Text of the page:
The announcement of the arrival of unreleased Prince always makes you smile. There is so much to discover that The Vault (the archives of the star who passed away in April 2016) is a bottomless pit. It is well known that Rogers Nelson recorded all his sessions in his Paisley Park den, as well as all his live performances. Whilst sorting through this treasure trove of music, the essential Welcome 2 America is reuniting eleven original tracks, and a cover of the band Soul Asylum (Stand Up and B Strong), mastered to perfection.
These 2010 recordings were actually originally arranged by Prince, who decided to postpone their release to focus on his 'Welcome 2' tour that traveled through the United States, Canada, Europe and Australia from December 2010 to September 2012...
The Minneapolis master, who plays all the instruments here, is surrounded by loyalists Chris Coleman on drums, Tal Wilkenfeld on bass, Morris Hayes on keyboards and percussion and Shelby J., Elisa Dease and Liv Warfield on backing vocals. Pointing out the absurdity of social networks as well as the need to help each other, the tone of his pen had not been so engaged since Sign o' the Times. This brings to mind "conscious" musicians like his idol Curtis Mayfield whom Prince seems to celebrate throughout the very seventies Born 2 Die.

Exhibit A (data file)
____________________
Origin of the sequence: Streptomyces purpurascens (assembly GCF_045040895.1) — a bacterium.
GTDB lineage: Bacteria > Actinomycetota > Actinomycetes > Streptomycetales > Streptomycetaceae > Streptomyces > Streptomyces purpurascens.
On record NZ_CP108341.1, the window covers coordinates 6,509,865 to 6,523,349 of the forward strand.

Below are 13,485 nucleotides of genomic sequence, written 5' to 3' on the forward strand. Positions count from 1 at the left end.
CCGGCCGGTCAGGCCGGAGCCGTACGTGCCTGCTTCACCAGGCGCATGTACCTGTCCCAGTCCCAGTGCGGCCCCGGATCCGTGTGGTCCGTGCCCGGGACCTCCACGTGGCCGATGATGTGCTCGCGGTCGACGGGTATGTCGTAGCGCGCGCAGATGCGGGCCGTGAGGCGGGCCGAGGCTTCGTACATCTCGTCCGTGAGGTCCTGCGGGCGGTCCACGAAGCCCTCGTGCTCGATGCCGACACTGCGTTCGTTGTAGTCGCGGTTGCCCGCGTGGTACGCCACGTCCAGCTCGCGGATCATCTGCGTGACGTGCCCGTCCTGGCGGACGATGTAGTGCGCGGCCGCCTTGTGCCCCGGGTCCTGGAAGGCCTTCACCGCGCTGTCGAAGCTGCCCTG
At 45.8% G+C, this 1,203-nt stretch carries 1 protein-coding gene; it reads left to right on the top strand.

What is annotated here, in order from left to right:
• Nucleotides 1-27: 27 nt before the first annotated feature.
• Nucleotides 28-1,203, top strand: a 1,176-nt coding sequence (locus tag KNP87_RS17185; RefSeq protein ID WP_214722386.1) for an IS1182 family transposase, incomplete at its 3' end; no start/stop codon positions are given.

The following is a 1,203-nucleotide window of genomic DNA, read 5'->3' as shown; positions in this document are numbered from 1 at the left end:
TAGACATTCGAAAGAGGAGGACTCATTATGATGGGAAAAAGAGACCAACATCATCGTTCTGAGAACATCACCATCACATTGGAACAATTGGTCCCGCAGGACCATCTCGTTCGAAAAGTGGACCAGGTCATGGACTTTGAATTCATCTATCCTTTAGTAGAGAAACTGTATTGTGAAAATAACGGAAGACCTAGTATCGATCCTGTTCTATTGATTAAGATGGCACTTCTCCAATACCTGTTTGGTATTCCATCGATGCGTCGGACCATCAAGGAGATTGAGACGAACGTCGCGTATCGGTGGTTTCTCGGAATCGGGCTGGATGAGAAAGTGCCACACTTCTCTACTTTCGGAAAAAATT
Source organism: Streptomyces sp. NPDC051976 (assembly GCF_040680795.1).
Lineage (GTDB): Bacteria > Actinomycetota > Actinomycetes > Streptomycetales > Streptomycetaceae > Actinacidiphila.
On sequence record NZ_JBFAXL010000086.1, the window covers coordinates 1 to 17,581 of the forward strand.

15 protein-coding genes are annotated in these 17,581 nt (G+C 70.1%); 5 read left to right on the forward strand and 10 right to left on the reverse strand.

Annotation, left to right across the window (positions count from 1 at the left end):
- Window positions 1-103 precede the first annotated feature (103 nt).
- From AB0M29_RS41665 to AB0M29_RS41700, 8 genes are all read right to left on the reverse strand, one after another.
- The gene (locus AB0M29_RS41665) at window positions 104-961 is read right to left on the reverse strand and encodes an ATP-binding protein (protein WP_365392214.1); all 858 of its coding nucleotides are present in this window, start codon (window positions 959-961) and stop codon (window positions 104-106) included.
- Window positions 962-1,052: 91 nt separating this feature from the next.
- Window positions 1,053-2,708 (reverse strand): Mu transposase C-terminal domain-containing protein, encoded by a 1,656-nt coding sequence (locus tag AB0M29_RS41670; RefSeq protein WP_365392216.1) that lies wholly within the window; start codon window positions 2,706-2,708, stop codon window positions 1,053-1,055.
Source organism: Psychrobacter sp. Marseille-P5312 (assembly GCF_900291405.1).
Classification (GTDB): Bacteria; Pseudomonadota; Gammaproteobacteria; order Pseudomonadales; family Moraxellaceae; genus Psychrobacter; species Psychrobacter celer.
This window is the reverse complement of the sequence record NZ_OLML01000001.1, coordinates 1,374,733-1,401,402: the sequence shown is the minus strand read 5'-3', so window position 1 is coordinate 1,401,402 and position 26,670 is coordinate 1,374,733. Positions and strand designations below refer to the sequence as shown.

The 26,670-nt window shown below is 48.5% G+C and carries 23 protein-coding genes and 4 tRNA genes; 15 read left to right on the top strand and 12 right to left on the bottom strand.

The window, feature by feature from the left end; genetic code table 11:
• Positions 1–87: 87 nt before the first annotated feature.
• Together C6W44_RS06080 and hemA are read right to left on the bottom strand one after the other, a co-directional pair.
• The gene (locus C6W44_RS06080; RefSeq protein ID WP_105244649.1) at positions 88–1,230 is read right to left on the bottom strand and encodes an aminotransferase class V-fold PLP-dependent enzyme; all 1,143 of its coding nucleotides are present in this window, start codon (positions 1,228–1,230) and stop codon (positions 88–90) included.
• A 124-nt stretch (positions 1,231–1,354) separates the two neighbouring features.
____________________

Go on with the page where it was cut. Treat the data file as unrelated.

A certain purity is also at the heart of these ultra-funky compositions. Stripped of overproduction or endless solos, the songs on Welcome 2 America gain in effectiveness. Prince has rarely been the guru of less is more and yet he focuses here on the essential like on the ballad Running Game (Son Of A Slave Master). During the 2000s he sometimes got lost in lengthy jazz fusion jam sessions. Here, he finds with this album the writing of his golden age. So much so that Welcome 2 America is one of the most exciting albums of the last twenty years of his life.